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Microb Ecol. 2001 Jan;41(1):1-11.

Sulfate Reduction Dynamics and Enumeration of Sulfate-Reducing Bacteria in Hypersaline Sediments of the Great Salt Lake (Utah, USA).

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Department of Microbial Ecology, Institute of Biological Sciences, University of Aarhus, DK-8000 Aarhus C, Denmark.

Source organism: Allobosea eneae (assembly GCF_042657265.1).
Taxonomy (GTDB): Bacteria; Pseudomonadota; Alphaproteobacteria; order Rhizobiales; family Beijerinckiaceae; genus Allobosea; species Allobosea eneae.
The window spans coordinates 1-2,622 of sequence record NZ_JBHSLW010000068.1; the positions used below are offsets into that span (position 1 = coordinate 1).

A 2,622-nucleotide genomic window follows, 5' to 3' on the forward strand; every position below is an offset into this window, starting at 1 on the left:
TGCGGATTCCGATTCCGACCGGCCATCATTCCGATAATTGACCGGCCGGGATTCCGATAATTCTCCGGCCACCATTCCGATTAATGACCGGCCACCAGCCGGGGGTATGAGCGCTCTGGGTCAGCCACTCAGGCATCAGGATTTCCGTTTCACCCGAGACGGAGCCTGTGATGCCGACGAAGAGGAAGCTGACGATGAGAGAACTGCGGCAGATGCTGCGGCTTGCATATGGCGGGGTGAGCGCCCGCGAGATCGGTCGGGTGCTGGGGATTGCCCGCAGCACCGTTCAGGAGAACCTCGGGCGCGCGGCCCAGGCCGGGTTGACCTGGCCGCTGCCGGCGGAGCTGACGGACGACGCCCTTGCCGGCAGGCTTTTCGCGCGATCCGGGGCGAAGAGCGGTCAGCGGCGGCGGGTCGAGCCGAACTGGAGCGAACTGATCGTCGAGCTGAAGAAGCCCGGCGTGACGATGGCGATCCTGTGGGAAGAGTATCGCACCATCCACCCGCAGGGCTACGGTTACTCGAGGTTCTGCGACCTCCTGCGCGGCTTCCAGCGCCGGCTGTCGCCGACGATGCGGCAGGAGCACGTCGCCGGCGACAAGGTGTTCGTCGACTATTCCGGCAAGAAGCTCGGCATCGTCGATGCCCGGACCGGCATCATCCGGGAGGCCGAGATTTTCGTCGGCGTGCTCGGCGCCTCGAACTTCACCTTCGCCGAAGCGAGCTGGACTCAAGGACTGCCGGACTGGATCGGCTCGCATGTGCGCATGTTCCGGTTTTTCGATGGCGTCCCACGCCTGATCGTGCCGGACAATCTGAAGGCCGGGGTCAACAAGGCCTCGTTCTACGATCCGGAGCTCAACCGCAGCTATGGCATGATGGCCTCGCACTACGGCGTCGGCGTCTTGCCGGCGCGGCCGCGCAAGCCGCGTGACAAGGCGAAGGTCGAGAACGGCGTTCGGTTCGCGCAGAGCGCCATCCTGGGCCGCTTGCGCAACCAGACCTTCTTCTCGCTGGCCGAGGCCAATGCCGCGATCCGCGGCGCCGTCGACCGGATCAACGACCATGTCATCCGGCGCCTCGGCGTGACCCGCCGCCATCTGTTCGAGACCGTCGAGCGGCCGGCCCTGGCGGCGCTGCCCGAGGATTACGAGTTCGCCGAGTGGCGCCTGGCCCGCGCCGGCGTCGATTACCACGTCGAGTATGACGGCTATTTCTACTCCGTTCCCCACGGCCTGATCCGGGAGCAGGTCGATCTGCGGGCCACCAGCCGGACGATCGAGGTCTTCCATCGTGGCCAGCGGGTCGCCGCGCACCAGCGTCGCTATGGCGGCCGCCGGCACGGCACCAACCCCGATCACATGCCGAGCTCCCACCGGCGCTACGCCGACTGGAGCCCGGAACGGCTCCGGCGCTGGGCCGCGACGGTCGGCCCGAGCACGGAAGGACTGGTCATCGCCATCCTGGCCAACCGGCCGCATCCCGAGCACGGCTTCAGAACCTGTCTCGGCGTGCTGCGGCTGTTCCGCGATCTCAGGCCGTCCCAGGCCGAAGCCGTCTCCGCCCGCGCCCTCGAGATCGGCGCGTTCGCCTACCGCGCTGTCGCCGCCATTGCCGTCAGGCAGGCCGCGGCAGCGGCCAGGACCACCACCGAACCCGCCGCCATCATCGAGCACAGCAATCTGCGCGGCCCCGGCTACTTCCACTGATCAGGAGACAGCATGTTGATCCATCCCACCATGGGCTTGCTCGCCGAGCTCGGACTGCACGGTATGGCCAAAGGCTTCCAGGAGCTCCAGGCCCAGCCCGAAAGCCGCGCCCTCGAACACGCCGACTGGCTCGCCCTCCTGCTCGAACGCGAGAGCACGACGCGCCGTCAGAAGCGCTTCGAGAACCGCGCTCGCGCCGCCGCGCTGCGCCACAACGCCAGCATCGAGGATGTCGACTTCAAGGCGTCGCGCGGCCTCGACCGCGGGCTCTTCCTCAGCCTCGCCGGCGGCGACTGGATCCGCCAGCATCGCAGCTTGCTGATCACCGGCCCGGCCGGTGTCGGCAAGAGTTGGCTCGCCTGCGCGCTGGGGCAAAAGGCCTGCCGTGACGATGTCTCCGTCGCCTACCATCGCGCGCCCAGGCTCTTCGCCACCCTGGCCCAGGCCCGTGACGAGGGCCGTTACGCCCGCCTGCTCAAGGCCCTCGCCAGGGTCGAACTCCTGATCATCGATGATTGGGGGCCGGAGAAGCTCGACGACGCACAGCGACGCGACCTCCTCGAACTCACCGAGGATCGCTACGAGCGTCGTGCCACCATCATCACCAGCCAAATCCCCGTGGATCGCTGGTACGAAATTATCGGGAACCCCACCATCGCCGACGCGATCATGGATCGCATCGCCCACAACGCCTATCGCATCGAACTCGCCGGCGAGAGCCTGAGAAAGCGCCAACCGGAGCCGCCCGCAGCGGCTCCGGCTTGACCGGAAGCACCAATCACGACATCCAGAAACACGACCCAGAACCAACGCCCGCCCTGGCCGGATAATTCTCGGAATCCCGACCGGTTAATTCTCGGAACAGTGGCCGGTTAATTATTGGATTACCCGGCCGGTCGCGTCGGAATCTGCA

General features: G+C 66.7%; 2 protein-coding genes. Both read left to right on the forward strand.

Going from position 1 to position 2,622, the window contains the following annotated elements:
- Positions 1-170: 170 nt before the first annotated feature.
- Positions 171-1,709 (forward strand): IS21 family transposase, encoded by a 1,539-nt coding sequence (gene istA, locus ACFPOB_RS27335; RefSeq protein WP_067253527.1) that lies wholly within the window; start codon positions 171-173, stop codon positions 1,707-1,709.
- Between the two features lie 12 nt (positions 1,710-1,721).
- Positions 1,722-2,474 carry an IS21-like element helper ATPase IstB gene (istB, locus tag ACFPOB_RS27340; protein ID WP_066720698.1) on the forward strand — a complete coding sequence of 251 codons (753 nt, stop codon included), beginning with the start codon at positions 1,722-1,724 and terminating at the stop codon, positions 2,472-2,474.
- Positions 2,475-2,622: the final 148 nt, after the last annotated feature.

Bacterial sulfate reduction activity (SRA) was measured in surface sediments and slurries from three sites in the Great Salt Lake (Utah, USA) using radiolabeled 35S-sulfate. High rates of sulfate reduction (363 +/- 103 and 6,131 +/- 835 nmol cm-3 d-1) were measured at two sites in the moderately hypersaline southern arm of the lake, whereas significantly lower rates (32 +/- 9 nmol cm-3 d-1) were measured in the extremely hypersaline northern arm. Bacterial sulfate reduction was strongly affected by salinity and showed an optimum around 5-6% NaCl in the southern arm and an optimum of around 12% NaCl in the more hypersaline northern arm of the lake. High densities of sulfate-reducing bacteria (SRB) ranging from 2.2 x 107 to 6.7 x 108 cells cm-3 were determined by a newly developed tracer MPN-technique (T-MPN) employing sediment media and 35S-sulfate. Calculation of specific sulfate reduction rates yielded values comparable to those obtained in pure cultures of SRB. However, when using a conventional MPN technique with synthetic media containing high amounts of Fe(II), the numbers of SRB were underestimated by 1-4 orders of magnitude as compared to the T-MPN method. Our results suggest that high densities of slightly to moderately halophilic and extremely halotolerant SRB are responsible for the high rates of sulfate reduction measured in Great Salt Lake sediments.


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